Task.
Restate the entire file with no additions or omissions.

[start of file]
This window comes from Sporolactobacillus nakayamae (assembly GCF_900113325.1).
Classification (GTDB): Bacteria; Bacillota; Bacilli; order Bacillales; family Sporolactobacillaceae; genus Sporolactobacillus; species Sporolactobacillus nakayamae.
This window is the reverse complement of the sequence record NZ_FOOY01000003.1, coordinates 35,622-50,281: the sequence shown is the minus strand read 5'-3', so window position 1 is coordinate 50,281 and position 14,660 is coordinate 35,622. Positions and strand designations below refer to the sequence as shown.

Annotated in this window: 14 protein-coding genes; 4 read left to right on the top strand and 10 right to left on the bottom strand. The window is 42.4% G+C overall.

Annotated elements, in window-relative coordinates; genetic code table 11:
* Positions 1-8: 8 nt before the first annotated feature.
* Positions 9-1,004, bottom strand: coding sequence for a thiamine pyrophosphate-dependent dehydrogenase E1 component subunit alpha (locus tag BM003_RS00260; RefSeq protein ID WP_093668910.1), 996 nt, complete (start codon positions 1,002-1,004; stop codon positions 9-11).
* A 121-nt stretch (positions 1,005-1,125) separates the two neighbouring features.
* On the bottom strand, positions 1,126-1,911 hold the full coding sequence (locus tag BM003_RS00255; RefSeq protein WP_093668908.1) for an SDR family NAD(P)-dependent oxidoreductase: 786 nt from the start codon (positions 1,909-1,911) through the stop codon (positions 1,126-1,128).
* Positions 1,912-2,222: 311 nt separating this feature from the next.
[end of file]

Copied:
This window comes from Sporolactobacillus nakayamae (assembly GCF_900113325.1).
Classification (GTDB): Bacteria; Bacillota; Bacilli; order Bacillales; family Sporolactobacillaceae; genus Sporolactobacillus; species Sporolactobacillus nakayamae.
This window is the reverse complement of the sequence record NZ_FOOY01000003.1, coordinates 35,622-50,281: the sequence shown is the minus strand read 5'-3', so window position 1 is coordinate 50,281 and position 14,660 is coordinate 35,622. Positions and strand designations below refer to the sequence as shown.

Annotated in this window: 14 protein-coding genes; 4 read left to right on the top strand and 10 right to left on the bottom strand. The window is 42.4% G+C overall.

Annotated elements, in window-relative coordinates; genetic code table 11:
* Positions 1-8: 8 nt before the first annotated feature.
* Positions 9-1,004, bottom strand: coding sequence for a thiamine pyrophosphate-dependent dehydrogenase E1 component subunit alpha (locus tag BM003_RS00260; RefSeq protein ID WP_093668910.1), 996 nt, complete (start codon positions 1,002-1,004; stop codon positions 9-11).
* A 121-nt stretch (positions 1,005-1,125) separates the two neighbouring features.
* On the bottom strand, positions 1,126-1,911 hold the full coding sequence (locus tag BM003_RS00255; RefSeq protein WP_093668908.1) for an SDR family NAD(P)-dependent oxidoreductase: 786 nt from the start codon (positions 1,909-1,911) through the stop codon (positions 1,126-1,128).
* Positions 1,912-2,222: 311 nt separating this feature from the next.